Healthy Plants and Animals

Rumen anti-microbials (Huws)

Cows hold key to antibiotics of the future 

IBERS researchers tap the rumen for new compounds to treat infections

IBERS research teams are using their expertise in the microbial system of the rumen to identify new antimicrobial compounds, and working with biotech companies to test their effectiveness and in future bring them to market.

Antibiotic resistance is becoming an increasing global issue. Infections that are resistant to multiple antibiotics are increasing in prevalence, and in the future, such resistance could make everyday diseases untreatable. In 2011 in the UK, 2,704 hospital deaths occurred due to bacterial infections, many being related to MRSA and drug resistant Clostridium difficile.

Compounding the problem, very few new antibiotics are in the development pipeline, partly due to a lack of investment. Only three new classes of compounds have come to market in the last 30 years.

Natural sources provide the most diverse compounds for drug discovery and development and the most alternatives to drugs already in use. Most existing antibiotics are based on compounds that microorganisms produce that kill or inhibit the growth of other microorganisms.

The rumen is a specialised compartment in the gut through which cows are able to acquire nutrients from plant-based food by fermenting it prior to digestion in the stomach, principally through bacterial actions. The rumen contains a rich diversity of microorganisms, some of which have already been reported to have antimicrobial properties. The BBSRC Institute Strategic Programme Grant in Rumen Systems Biology at IBERS has produced very large quantities of data on the diversity and activity of microbes in the rumen, which are being used to better understand this microbial ecosystem.

Ongoing work led by Dr Sharon Huws has identified over 100 novel antimicrobial candidates produced naturally by rumen microorganisms. The team has completed pre-clinical testing, and the most promising candidates are currently undergoing further trials. The team is also looking at how the new compounds can kill bacteria, and how likely it is that bacteria develop resistance to the new compounds. Overall, the work aims to discover suitable antibiotic candidates that industrial partners would develop further through clinical work.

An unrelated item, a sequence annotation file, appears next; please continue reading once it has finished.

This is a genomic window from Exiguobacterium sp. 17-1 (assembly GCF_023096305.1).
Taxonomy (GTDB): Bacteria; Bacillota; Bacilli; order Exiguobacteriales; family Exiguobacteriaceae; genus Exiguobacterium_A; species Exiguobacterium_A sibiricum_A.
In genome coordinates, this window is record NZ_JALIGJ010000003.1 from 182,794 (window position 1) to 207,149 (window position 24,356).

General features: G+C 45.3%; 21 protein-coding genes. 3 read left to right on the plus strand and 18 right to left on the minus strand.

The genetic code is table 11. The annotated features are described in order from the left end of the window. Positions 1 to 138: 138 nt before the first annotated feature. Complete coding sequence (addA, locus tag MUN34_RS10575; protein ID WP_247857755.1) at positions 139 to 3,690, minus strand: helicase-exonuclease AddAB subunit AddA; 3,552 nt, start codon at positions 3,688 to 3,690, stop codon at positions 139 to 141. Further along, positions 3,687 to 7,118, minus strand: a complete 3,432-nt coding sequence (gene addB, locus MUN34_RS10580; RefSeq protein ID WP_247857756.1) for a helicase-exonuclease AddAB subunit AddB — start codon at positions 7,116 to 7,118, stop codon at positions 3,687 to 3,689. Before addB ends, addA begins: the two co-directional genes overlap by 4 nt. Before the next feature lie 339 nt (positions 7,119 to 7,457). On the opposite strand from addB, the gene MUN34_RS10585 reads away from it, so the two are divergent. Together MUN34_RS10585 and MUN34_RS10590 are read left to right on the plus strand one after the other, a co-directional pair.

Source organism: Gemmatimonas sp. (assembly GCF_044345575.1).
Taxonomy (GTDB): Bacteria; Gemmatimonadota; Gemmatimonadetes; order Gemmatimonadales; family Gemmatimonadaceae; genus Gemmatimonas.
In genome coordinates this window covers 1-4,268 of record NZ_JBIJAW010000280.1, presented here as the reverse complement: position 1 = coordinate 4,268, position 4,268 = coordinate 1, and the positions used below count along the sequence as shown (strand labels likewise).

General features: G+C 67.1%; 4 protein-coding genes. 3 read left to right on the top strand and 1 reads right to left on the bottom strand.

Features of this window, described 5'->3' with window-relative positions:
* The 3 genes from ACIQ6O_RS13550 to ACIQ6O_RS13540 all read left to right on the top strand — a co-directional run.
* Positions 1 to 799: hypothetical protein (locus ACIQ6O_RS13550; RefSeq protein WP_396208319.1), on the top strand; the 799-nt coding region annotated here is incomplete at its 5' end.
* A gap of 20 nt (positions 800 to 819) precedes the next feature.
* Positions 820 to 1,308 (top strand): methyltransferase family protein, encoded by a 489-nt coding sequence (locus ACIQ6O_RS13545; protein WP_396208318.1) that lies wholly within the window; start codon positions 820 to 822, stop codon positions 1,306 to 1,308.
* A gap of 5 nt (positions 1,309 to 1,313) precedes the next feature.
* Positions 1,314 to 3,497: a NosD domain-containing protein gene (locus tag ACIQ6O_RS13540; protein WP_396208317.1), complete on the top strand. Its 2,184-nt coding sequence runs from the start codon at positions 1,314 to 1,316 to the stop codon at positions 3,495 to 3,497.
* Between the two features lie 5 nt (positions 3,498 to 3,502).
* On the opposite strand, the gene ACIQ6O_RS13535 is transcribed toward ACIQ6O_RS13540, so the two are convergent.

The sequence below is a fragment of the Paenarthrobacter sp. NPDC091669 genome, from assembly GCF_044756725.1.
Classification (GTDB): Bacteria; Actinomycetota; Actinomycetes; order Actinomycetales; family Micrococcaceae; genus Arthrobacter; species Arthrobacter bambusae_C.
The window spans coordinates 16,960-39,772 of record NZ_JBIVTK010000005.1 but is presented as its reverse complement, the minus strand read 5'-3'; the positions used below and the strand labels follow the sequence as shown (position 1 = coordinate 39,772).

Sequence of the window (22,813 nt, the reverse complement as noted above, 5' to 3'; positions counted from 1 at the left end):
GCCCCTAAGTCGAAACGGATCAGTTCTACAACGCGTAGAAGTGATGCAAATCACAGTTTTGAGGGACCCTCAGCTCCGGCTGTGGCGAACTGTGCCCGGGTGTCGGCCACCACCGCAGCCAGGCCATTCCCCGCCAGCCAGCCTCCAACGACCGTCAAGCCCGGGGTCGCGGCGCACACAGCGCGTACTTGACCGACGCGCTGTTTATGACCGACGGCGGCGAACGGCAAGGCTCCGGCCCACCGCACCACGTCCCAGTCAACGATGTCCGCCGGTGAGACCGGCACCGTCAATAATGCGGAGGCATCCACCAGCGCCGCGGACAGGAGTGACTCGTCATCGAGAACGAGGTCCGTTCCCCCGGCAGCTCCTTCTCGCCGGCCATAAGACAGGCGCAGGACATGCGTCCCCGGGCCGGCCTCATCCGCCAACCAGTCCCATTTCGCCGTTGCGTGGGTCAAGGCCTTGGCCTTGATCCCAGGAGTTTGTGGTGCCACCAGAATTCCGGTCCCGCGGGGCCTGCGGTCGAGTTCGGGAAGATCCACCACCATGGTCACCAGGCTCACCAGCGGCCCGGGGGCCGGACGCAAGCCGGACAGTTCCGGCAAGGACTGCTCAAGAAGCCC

The problem of antibiotic resistance is particularly important for developing countries where antimicrobials can be often be bought over the counter without medical consultation. Dr Huws and her group have been working on this project with Brazilian collaborations and with the Nigerian government, supported by the BBSRC, the Newton Fund, and the National Research Network in Life Sciences.

“We have known for many years that some of the rumen microbes produce the antimicrobial bacteriocins, which aids their competitiveness in the rumen.  Therefore it seemed likely that they also produced other antimicrobials which could potentially be used to treat human infections.” –Sharon Huws

We are:

  • Translating research on rumen microbiology into clinical applications
  • Taking a unique and exciting approach to identifying new antibiotics
  • Having a global impact on drug discovery and health research

For more information, contact Dr Sharon Huws, hnh@aber.ac.uk

High sugar grasses (Lovatt)

High sugar grasses (HSG) for improved livestock production and greenhouse gas mitigation

Prize-winning varieties boost productivity and reduce environmental impact of agriculture

One way of improving the competitiveness of UK grassland production while also reducing its impact on the environment is to develop and use new grass varieties that require less fertiliser, improve production per animal, and improve the efficiency with which ruminant animals utilise the nitrogen in their diets.

Improving the sugar content in grasses results in improved efficiency of plant protein conversion, providing an economic benefit to farmers through improved feed conversion and an environmental benefit through reduced nitrogen pollution.

More than ten high sugar perennial ryegrass varieties have been produced by IBERS, including  AberGreen, AberZeus, AberBite, AberChoice, AberSweet, AberMagic, AberStar, AberDart, AberAvon and AberZest and a hybrid ryegrass AberEcho, all of which have been successfully added to recommended lists in UK and elsewhere in the world. In 2015 AberGreen was the winner of the NIAB Variety Cup. In addition, five further varieties have been entered into UK national list trials. A partnership between IBERS and Germinal Holdings, the UK owned forage and grass seed production and wholesale marketing and distribution company, has enabled these varieties to be made widely available to all UK farmers.

The impact of high sugar grasses on the livestock sector has been significant. High sugar ryegrass varieties bred at IBERS have been shown to increase milk production by up to 6% more milk per cow over grazing season, and for beef, contribute to a 18-35% higher daily live weight gain. In the lamb sector, high sugar grasses have led to a 10-15% higher daily live weight gains with a 20% higher carrying capacity of swards containing the HSG varieties.

The economic impact of this work is significant: high sugar grass varieties currently account for over 28% of the perennial ryegrass seed sales in the UK, with over 150,000 hectares sown in the UK alone since 2008.

We are:

  • Developing new grass varieties with benefits for livestock production and the environment
  • Working with industry to bring new varieties to market
  • Reducing the environmental impact of UK agriculture and increasing sustainability

 For more information, contact Mr Alan Lovatt, jol@aber.ac.uk